• Cross-language neighborhood density effects in early and late bilingual word recognition

      Lane, Amanda B. (2015)
      A central debate in research involving bilinguals is related to how the languages possessed by bilinguals interact while orthographic processing of one language occurs. Past research suggests that there is influence from a bilingual’s non-relevant language when she or he is processing words in the other language. One way of measuring such influence is achieved by varying the number of orthographic neighbors between languages and measuring the difference in reaction times to words with many and fewer cross-language neighbors. In this study, early and late English-Spanish bilinguals, who differed in experiences with their languages, responded to English and Spanish words in a progressive demasking task that differed by the number of orthographic neighbors (many or none) present in the other language. As expected, English words with many cross-language Spanish neighbors were responded to more slowly than English words with no cross-language Spanish neighbors. However, there was no significant difference in reaction times to Spanish words with many or no cross-language neighbors in English, which was unexpected. This pattern was similar in the two groups of bilinguals. Similar results were obtained in a control experiment with monolingual, English-speaking individuals, which suggests that the results obtained from the bilingual study might be due to some uncontrolled lexical variable (e.g., low imageability of specific English words with many Spanish neighbors).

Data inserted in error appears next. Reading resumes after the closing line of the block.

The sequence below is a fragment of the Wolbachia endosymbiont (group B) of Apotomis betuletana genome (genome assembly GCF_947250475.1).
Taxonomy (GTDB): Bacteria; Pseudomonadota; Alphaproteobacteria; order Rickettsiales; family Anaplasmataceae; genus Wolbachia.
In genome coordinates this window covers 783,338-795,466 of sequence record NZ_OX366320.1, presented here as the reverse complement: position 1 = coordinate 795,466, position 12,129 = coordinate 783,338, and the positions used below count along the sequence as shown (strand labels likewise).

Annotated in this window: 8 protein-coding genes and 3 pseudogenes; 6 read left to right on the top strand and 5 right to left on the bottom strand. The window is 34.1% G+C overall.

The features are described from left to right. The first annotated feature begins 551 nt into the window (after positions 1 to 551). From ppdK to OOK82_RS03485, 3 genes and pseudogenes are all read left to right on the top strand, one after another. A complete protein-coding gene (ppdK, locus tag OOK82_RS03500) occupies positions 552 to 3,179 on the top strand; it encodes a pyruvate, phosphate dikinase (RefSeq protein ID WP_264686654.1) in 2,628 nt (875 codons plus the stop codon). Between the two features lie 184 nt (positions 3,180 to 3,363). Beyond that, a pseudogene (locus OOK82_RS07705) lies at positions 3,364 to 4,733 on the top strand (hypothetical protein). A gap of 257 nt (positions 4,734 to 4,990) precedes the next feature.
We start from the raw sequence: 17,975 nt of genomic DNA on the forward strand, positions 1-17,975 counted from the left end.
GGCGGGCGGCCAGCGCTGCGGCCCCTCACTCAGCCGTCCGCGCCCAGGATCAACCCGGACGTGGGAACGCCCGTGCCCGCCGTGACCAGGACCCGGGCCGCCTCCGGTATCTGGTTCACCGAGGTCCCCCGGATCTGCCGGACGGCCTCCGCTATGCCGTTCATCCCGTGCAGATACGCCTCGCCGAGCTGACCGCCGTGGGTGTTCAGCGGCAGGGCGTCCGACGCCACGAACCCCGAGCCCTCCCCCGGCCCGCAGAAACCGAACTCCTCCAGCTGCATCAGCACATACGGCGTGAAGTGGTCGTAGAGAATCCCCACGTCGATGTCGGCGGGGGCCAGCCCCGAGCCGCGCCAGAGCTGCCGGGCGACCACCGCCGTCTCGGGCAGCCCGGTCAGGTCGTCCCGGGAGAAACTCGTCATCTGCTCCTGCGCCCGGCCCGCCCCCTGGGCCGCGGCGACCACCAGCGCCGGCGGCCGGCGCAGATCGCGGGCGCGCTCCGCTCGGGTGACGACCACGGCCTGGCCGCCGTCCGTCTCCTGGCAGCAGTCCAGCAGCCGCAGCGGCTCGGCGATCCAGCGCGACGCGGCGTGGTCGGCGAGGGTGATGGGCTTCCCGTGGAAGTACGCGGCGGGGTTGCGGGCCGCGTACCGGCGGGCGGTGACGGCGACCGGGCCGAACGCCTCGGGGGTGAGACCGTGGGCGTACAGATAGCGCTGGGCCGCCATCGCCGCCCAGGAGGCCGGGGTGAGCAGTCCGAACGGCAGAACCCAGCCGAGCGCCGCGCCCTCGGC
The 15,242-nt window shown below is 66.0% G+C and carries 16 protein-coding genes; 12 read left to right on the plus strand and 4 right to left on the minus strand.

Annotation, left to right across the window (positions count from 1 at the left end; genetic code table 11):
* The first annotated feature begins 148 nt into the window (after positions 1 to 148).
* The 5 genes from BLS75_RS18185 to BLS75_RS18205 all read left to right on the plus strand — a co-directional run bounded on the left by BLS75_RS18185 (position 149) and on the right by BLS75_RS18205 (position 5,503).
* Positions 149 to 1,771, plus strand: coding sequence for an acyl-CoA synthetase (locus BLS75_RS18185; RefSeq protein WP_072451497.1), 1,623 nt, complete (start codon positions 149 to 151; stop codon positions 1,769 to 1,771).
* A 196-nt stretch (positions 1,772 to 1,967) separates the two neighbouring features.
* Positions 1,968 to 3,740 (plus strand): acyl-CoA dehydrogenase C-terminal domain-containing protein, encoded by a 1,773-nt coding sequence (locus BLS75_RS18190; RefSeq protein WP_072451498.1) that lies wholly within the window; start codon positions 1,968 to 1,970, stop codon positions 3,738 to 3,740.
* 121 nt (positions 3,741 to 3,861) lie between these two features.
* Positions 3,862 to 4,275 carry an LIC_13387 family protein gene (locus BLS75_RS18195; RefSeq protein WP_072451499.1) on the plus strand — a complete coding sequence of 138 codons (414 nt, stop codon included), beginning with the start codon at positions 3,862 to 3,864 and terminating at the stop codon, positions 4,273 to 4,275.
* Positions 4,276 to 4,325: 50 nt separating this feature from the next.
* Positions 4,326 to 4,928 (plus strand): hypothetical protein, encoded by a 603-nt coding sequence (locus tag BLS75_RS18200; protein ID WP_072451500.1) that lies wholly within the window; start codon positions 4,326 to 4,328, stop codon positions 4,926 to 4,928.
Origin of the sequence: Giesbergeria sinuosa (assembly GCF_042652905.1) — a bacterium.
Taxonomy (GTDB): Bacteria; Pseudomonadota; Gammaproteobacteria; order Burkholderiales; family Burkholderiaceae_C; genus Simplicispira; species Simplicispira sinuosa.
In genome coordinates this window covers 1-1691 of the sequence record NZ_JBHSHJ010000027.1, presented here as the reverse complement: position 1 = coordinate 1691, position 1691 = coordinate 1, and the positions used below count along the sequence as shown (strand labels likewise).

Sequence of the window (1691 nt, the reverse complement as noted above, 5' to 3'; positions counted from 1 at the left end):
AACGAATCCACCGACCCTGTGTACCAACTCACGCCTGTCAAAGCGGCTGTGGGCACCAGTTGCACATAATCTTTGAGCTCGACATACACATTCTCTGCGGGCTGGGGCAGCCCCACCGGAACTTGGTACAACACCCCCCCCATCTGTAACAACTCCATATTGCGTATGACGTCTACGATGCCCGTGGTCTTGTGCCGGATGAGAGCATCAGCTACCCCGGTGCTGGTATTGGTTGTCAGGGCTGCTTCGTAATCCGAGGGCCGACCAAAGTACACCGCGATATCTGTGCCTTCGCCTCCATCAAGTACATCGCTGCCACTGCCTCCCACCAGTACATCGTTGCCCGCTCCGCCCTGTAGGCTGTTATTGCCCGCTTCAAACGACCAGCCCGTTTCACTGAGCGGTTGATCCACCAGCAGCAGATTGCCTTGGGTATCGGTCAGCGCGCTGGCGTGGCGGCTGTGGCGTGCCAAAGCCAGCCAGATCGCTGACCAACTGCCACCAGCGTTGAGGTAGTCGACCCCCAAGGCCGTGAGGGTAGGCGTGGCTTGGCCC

• Exploring The Relationship Between Oral and Orthographic Skills in Deaf Individuals

      Huie, Molly K. (2010-03-18)
      This study examines the relationship between speech production skills and orthographic skills in deaf readers using behavioral indices of word form processing. The Reicher- Wheeler forced-choiced paradigm was used to measure the word and pseudoword superiority effects, which are considered to be measures of familiarity with specific words in a language and familiarity with the orthographic rules of a language, respectively. Eleven deaf individuals took part in this study. Participants completed a background questionnaire, the Reicher-Wheeler task, a pronunciation task and several other measures of phonological and orthographic awareness. The scores from these tasks were correlated in order to determine the degree of relationship that exists between oral and orthographic systems. Results indicate that a well developed speech production system is not necessary for the development of a sophisticated orthographic system. Implications for reading education of deaf individuals are discussed.